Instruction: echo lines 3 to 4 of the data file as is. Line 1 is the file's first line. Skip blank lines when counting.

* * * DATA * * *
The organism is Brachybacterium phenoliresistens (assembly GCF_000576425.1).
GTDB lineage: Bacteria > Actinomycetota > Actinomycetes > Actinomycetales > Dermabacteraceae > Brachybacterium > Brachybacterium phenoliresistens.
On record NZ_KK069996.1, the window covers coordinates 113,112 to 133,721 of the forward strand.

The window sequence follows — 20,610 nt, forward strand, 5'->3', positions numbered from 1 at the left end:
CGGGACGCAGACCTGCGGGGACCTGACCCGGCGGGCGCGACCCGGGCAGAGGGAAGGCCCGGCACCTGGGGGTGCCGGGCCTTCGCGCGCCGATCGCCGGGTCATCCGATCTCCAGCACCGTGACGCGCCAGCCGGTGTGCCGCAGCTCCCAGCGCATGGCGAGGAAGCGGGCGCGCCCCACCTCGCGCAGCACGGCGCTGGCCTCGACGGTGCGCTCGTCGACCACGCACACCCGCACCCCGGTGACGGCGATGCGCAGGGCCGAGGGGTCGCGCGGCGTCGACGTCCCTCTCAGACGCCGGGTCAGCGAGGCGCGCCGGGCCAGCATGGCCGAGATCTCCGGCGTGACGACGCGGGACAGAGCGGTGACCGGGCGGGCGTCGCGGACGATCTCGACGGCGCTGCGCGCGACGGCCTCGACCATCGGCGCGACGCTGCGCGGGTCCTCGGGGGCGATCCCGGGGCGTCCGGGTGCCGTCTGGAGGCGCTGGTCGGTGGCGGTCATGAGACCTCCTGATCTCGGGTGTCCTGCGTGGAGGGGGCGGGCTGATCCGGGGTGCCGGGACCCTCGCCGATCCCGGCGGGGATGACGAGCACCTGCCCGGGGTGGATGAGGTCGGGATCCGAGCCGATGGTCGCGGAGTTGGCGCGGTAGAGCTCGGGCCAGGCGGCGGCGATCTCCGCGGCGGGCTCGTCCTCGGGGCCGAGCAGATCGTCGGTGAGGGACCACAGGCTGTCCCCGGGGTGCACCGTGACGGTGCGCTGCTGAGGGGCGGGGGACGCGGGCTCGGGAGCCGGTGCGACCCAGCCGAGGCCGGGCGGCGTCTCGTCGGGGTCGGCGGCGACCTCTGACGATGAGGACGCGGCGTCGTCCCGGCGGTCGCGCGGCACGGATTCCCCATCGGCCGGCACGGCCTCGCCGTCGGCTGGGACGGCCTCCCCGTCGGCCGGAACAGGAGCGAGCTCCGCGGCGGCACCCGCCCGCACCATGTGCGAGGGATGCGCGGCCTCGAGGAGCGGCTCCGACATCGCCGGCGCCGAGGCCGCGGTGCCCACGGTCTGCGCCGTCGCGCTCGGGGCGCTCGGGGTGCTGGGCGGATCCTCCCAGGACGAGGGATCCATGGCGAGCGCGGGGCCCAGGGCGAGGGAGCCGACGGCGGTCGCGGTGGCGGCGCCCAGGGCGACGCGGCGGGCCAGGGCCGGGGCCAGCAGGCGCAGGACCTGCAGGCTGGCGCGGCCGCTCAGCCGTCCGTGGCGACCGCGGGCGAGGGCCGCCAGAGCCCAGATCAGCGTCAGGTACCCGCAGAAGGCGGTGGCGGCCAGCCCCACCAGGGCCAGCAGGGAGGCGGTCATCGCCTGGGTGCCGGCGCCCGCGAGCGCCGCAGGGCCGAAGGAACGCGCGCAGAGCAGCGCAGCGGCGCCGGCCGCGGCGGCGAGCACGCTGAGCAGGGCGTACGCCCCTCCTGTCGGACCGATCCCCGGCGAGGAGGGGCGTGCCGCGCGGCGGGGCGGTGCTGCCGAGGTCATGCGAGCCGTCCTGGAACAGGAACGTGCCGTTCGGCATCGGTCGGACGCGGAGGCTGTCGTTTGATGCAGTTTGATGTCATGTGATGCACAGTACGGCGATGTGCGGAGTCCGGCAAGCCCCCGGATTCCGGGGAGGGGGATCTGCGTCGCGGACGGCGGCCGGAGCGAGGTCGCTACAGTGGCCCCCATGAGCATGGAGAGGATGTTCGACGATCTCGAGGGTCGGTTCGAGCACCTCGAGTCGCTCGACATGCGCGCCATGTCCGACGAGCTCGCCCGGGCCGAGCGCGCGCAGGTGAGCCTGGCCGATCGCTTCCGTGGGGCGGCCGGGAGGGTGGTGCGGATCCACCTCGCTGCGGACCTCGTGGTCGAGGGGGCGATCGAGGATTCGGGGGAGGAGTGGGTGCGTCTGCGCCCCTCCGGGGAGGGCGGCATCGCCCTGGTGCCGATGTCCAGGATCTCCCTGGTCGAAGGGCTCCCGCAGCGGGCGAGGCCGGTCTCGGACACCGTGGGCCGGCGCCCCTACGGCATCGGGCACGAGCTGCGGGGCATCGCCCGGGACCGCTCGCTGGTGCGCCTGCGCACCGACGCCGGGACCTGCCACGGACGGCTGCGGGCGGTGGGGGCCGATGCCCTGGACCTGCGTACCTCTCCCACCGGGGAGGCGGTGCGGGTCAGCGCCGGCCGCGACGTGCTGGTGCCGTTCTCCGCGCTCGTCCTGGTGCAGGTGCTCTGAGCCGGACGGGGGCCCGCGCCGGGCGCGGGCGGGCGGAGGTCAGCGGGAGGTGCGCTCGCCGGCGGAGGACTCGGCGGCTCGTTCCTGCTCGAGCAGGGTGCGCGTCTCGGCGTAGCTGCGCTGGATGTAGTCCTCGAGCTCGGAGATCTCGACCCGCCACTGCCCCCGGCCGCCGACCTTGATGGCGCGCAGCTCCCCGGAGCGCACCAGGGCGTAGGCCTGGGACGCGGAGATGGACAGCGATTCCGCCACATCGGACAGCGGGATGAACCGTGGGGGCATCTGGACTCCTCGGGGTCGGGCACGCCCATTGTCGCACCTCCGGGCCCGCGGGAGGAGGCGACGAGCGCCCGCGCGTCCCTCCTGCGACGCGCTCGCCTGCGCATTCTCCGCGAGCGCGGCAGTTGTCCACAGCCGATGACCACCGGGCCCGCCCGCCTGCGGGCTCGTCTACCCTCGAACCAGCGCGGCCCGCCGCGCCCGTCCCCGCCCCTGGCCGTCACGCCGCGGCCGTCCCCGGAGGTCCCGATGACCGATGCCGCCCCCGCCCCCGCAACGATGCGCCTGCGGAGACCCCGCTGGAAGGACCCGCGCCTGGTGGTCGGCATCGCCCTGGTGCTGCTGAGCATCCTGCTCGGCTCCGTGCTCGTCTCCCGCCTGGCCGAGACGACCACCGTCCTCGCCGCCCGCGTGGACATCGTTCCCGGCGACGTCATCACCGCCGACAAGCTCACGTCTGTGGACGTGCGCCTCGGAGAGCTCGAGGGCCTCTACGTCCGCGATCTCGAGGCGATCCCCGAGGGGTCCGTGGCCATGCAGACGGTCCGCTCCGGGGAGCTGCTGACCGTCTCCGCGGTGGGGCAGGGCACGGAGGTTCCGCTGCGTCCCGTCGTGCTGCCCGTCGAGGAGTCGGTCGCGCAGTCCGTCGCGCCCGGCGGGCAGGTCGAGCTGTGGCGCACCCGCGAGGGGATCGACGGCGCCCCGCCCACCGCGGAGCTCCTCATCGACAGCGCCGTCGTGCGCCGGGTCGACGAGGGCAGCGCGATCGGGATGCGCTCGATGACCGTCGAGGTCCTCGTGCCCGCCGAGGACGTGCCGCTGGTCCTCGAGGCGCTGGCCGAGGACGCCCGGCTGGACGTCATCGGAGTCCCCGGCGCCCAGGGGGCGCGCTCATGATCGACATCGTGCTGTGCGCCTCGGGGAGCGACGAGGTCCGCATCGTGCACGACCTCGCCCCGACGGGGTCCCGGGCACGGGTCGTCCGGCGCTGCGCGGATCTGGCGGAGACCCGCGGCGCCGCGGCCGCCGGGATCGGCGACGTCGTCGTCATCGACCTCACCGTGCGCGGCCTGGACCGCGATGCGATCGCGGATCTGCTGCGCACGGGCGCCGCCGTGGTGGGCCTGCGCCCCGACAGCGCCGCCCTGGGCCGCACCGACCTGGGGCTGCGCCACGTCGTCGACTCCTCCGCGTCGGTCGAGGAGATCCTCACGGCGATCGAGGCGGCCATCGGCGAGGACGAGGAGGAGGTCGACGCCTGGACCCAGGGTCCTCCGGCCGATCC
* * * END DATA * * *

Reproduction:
On record NZ_KK069996.1, the window covers coordinates 113,112 to 133,721 of the forward strand.

The window sequence follows — 20,610 nt, forward strand, 5'->3', positions numbered from 1 at the left end: